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With new state law on election ties in effect, Aberdeen moves closer to instituting runoff

Aberdeen is one step closer to adopting runoff elections as the mandated way to decide between two candidates who are tied after all the votes are counted.
Aberdeen is one step closer to adopting runoff elections as the mandated way to decide between two candidates who are tied after all the votes are counted. (MATT BUTTON | AEGIS STAFF / Baltimore Sun)

Aberdeen city officials are moving closer to adopting a charter amendment providing for a runoff when there are ties in future elections for mayor or city council seats.

City Council members and Mayor Patrick McGrady briefly discussed a draft amendment during an hour-long work session at City Hall Monday evening, two days after a new state law took effect Saturday requiring municipalities to "fill a vacancy that resulted in a tie vote in an election for municipal election within 90 days after the election."

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House Bill 852 passed during the 2016 session of the Maryland General Assembly in direct response to what happened in the November 2015 Aberdeen city election in which two candidates tied for the fourth of four council seats, and there was nothing in the city's charter about how the city should resolve the deadlock. Harford Del. Mary Anne Lisanti was one of the legislation's primary sponsors.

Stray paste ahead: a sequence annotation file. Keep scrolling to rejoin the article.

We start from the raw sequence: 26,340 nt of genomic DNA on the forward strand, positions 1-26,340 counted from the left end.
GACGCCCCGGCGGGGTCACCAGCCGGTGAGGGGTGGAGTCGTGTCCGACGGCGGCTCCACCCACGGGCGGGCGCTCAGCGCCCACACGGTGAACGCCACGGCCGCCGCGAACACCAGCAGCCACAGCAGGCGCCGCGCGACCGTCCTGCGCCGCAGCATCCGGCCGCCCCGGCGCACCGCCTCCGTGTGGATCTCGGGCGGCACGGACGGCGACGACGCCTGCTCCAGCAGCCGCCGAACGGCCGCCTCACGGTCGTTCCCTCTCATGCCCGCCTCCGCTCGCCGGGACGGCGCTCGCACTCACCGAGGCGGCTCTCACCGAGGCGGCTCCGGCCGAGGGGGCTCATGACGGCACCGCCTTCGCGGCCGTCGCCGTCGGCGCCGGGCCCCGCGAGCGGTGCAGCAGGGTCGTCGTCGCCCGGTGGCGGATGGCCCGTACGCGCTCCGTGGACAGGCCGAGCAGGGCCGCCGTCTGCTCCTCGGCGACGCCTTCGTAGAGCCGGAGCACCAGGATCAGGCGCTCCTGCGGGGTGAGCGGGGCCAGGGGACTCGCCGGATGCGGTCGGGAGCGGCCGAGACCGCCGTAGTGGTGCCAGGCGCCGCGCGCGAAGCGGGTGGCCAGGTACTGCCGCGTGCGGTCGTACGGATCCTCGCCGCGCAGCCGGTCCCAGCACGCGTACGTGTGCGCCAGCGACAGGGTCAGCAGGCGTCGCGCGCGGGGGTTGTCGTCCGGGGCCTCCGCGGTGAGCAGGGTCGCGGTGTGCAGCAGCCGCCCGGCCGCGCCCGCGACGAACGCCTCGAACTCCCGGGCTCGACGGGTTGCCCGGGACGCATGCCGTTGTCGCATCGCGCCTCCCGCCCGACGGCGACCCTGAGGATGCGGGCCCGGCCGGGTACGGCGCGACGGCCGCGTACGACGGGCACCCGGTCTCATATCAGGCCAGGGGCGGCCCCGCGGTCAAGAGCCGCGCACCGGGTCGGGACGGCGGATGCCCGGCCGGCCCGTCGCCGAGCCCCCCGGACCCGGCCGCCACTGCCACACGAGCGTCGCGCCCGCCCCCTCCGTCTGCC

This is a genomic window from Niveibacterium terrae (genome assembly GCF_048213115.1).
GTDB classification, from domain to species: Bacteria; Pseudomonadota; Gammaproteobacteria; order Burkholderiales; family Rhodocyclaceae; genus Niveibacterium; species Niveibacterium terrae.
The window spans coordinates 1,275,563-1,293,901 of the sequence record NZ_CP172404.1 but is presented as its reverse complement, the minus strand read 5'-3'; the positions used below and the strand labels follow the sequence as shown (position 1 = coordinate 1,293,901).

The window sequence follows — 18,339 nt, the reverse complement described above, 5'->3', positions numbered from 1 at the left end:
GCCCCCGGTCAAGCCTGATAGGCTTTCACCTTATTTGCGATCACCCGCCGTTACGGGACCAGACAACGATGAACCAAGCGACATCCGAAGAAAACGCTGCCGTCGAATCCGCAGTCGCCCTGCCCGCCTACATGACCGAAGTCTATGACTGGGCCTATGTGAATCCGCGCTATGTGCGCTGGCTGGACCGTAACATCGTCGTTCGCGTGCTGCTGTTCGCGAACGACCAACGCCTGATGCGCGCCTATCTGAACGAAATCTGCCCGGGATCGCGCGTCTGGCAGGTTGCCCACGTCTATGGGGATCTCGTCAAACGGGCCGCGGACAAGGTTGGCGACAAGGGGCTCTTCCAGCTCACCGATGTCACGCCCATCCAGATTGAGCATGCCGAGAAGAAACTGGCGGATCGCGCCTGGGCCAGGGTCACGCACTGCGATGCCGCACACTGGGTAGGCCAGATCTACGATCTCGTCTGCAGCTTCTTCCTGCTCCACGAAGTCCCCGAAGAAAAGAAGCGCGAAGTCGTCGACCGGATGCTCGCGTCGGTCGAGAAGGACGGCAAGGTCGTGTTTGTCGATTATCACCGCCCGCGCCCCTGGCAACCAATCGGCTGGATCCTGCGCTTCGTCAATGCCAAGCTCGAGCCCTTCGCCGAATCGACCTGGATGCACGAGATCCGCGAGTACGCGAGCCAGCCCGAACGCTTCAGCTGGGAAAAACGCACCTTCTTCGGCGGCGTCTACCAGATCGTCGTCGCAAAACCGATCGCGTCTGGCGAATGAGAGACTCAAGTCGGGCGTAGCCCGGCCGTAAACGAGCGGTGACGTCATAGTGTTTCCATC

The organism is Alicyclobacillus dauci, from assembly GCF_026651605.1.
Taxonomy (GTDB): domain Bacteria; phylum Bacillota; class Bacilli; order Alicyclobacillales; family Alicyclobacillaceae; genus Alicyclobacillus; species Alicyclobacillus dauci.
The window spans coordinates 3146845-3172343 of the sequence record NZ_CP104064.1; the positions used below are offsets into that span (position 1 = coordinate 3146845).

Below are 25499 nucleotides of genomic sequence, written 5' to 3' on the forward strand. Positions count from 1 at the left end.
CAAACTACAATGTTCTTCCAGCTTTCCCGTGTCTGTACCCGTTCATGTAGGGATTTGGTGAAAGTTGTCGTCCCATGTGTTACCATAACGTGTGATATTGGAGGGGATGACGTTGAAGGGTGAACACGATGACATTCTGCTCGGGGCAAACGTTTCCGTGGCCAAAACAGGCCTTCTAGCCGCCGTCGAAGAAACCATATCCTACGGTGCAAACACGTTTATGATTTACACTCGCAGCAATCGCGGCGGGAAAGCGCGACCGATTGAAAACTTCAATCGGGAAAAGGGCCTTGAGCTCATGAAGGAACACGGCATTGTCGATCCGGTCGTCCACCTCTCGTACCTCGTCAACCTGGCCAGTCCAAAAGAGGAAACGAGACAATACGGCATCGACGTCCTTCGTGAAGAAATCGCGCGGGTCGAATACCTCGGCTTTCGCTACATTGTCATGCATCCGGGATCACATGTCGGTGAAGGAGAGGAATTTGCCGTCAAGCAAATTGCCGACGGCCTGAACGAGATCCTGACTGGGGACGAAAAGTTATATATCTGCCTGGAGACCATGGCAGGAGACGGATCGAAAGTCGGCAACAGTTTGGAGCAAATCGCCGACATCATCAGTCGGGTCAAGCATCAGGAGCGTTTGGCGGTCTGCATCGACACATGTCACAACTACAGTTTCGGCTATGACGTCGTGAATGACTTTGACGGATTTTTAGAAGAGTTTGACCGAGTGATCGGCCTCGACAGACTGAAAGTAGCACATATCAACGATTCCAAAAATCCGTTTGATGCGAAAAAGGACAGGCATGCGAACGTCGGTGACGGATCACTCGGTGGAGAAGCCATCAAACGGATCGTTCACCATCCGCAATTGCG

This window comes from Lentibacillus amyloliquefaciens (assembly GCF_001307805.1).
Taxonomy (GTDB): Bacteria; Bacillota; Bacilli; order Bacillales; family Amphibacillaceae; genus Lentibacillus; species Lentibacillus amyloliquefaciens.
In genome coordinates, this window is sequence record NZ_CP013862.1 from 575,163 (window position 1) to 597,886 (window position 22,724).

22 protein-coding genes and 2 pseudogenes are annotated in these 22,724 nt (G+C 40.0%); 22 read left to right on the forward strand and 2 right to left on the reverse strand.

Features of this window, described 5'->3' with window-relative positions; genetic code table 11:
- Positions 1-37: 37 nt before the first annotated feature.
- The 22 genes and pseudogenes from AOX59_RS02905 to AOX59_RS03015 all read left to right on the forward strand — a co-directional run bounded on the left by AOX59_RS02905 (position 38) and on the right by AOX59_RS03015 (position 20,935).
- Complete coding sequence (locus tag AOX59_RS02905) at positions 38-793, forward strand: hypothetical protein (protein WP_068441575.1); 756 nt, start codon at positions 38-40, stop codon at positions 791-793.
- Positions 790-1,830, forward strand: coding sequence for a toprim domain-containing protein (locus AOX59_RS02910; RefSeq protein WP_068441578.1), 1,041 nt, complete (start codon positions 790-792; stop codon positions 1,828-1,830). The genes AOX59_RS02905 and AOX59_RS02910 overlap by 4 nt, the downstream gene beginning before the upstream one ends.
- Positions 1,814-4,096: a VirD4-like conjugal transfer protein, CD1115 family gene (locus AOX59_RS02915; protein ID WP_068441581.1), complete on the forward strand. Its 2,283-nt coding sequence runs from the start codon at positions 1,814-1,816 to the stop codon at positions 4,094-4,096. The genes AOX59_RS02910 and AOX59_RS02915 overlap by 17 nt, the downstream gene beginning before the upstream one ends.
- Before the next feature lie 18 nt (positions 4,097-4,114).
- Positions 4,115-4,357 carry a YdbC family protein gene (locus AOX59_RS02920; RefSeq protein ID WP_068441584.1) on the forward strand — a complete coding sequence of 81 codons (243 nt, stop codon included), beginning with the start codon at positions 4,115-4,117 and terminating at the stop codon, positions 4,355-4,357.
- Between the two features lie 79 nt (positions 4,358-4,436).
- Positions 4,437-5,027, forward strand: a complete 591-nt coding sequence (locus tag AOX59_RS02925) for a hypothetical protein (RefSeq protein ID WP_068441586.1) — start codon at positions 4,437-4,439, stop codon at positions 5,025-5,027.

As a result of the tie between incumbent Stephen Smith and Sean DeBonis, the city attorney ruled the council seat should be declared vacant, with the mayor to fill the vacancy with the approval of a majority of the three remaining council members. Although city election officials urged the mayor and council to hold a runoff, the attorney's advice was followed out of concern with the legality of holding a new election.

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What ensued was a five-month stalemate, as McGrady, who was elected for the first time in November, as were two of the three council members, submitting nominees twice, both of whom were rejected by the council, before they all finally settled on a third nominee, Steven Goodin, in April. Unlike the other two nominees, DeBonis and Jason Kolligs, who had been candidates in the election, Goodin had never run for public office.

McGrady said Tuesday the draft amendment calls for a runoff election to be held within 30 days of the city Board of Elections certification of the final result of the regular election, with either candidate involved in a tie able to opt out of the second election.

Councilwoman Sandra Landbeck said the runoff format is what they agreed to during an earlier meeting with members of the Board of Elections. McGrady said the draft had been sent to the city board and to the Harford County Board of Elections for comment, but there had been no response from either.

McGrady said the Town of Perryville has a provision for a coin flip, which he noted would be "less costly" than holding a runoff costing $10,000 to $15,000. It also was noted that some municipalities favor letting the remaining council members vote to break the tie. Landbeck, however, said anything short of a runoff is unacceptable.

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"People have a right to cast that vote," she said.

McGrady said he would like to introduce the amendment at the next regular city council meeting on Monday, Oct. 10. The only concern, he said, is if the 30-day period will be long enough to accommodate advertising and ballot preparation requirements of the county board, which runs the city's election.

He said following the work session that he will discuss that issue with the county board this week.

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